Armchair Pundit

On a Hiddink to nothing?

Alex Chick

View photo

.

Roman Abramovich is nobody's idea of communist, but what he needs more than
anything is a Five-Year Plan.

The Chelsea owner's ruinous short-termism ensured Carlo Ancelotti lost his
job for daring to finish second, just a year after winning the double.

It also prevented the evolution of a squad now dominated by players the
wrong side of 30.

The spine of the team has not changed since Jose Mourinho's day - Petr Cech,
John Terry, Michael Essien, Frank Lampard, Didier Drogba.

All but Cech are past their peak - Lampard and Drogba are well into their
fourth decade while injuries have robbed a crucial edge from Terry and Essien.

Among the other 30-somethings are Ashley Cole, Florent Malouda and Nicolas
Anelka - in other words, the great bulk of the first team.

Despite Ancelotti's good work, he made insufficient headway in renovating
the playing personnel until midway through a chaotic second season.

The reason for that, of course, is because Abramovich's chronic impatience
does not permit transitional periods, however brief.

Summer signing Ramires endured a difficult first half of the season before
making a major improvement - had Ancelotti stuck with John Obi Mikel throughout
he might still be in a job, but he would have an inferior player to the one
Ramires can become.

When the reinforcements arrived in January, they were given no bedding-in
period. We may never know whether Ancelotti really wanted Fernando Torres, who
played like a drain as he and Drogba fought for alpha-male status.

And David Luiz's defensive waywardness culminated in a slip that allowed
Javier Hernandez to score in the first minute of the title-decider at Old
Trafford.

All part of the learning process, you might think - Nemanja Vidic and
Patrice Evra were both mid-season signings for Manchester United, both started
shakily and both are now brilliant.

But Fergie didn't lose his job when United finished behind Chelsea in
2005/06. And although Arsene Wenger might be pushing his luck after six
trophyless seasons, his job security has allowed him to develop yet more top-class
young players.

What chance Josh McEachran or Jeffrey Bruma establishing themselves if the
manager is too scared to use them except in games that are dead with 20 minutes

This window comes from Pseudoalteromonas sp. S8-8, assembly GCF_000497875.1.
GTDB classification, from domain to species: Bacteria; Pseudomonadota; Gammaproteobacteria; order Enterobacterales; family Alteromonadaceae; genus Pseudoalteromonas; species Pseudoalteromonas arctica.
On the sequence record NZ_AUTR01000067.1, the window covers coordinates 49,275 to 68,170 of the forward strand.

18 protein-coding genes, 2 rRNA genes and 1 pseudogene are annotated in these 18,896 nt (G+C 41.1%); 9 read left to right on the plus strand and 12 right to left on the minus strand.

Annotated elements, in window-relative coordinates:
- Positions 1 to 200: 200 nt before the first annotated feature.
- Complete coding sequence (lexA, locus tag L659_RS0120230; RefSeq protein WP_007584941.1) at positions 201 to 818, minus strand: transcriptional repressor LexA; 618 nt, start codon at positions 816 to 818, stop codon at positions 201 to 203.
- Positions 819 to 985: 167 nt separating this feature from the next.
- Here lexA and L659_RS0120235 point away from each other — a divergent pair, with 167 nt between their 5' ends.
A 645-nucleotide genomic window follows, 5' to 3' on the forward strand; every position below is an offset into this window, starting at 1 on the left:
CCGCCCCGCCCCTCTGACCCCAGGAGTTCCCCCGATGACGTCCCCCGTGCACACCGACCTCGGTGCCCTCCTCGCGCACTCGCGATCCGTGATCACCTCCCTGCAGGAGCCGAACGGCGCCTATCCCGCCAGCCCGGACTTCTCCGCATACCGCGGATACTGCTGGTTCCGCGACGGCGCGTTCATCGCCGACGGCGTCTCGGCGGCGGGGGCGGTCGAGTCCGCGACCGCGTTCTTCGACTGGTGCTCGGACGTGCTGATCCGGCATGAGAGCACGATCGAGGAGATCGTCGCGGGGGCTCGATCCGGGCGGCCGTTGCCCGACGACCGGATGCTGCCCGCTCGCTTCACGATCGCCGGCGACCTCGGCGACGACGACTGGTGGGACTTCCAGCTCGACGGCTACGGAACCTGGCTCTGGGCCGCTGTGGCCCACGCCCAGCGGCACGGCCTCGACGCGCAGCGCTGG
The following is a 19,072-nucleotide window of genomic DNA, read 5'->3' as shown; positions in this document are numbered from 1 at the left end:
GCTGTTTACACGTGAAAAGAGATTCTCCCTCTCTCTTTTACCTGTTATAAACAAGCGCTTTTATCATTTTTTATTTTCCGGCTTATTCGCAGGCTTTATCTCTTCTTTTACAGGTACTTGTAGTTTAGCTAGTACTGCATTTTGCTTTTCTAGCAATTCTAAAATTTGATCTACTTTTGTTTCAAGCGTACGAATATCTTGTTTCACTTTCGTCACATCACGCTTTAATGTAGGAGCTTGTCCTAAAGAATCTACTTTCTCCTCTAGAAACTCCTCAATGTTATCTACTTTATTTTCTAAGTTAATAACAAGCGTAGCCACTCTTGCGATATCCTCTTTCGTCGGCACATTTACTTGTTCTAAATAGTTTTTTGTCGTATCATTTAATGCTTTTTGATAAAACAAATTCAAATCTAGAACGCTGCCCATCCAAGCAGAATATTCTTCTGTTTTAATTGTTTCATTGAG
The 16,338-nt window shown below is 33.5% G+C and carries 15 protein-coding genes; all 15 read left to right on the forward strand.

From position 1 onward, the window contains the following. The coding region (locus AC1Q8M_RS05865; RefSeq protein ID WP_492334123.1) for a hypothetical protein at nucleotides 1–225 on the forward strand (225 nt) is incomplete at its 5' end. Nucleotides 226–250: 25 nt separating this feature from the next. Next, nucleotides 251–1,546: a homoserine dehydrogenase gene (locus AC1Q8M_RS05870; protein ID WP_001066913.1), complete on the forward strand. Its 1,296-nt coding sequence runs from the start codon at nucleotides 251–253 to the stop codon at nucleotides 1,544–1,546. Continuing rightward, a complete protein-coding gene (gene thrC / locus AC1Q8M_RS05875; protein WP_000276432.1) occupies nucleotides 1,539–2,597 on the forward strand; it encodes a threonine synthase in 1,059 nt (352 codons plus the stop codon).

left?

So if Guus Hiddink returns to Chelsea, as expected, he faces a very
different challenge than that which presented him in 2009.

Last time, he was a caretaker manager charged with steadying the ship
following Luiz Felipe Scolari's sacking. He succeeded where the Brazilian
failed - communicating effectively with the players, restoring their belief and
getting the best out of a quality squad.

Now it is different. Chelsea need a manager to oversee a changing of the
guard - to ensure future success, even at the price of present failure. Even harder,
he must convince Abramovich to buy into it.

Hiddink is a managerial nomad, flitting from team to team, country to
country, staying long enough to do a fine job before taking off for his next
far-flung assignment.

The list of his last seven jobs is so random it might as well have been
picked out of a tombola: Real Betis, South Korea, PSV Eindhoven, Australia,
Russia, Chelsea and Turkey.

He is not exactly a manager who builds for the long haul, but that is
precisely what Chelsea need.

He must find a way to instil discipline in the talented but wayward David
Luiz, and to rebuild Torres's shattered confidence.

Even then, Chelsea could still do with another defender, a couple of
midfielders and a forward who can play with Torres.

There can be little doubt, however, that Hiddink is the right man for the
job.

Early favourite Marco van Basten is still unproven, while Harry Redknapp
seemed a curious front-runner when a flurry of bets came in for him - Redknapp
is surely too much his own man, especially in the media, to sit easily with
Abramovich.

Andre Villas Boas looks a superb manager, but might have been crushed under
the weight of Mourinho comparisons, especially as he is far less bombastic than
the Special One.

In any case, if you can get someone who has already done a great job and
left to great acclaim, why look anywhere else?

But Abramovich must rest his itchy trigger finger. The Russian's great
ambition is to win the Champions League, but Chelsea's current incarnation
cannot hope to knock Barcelona off their perch.

That wonderful team is the product of 15 years spent honing their players'
skills, schooling them in the Barcelona way and having the courage to give them
first-team experience.

Even if Chelsea cannot produce such a magnificent group of players, they can
at least learn from the patience and craft required to build a top team.
Spending £50m on a striker and telling him to score goals simply will not do.

If the new manager wants to conquer Europe he needs Abramovich's money, but
above all he needs his patience.

twitter.com/alexchick81

View Comments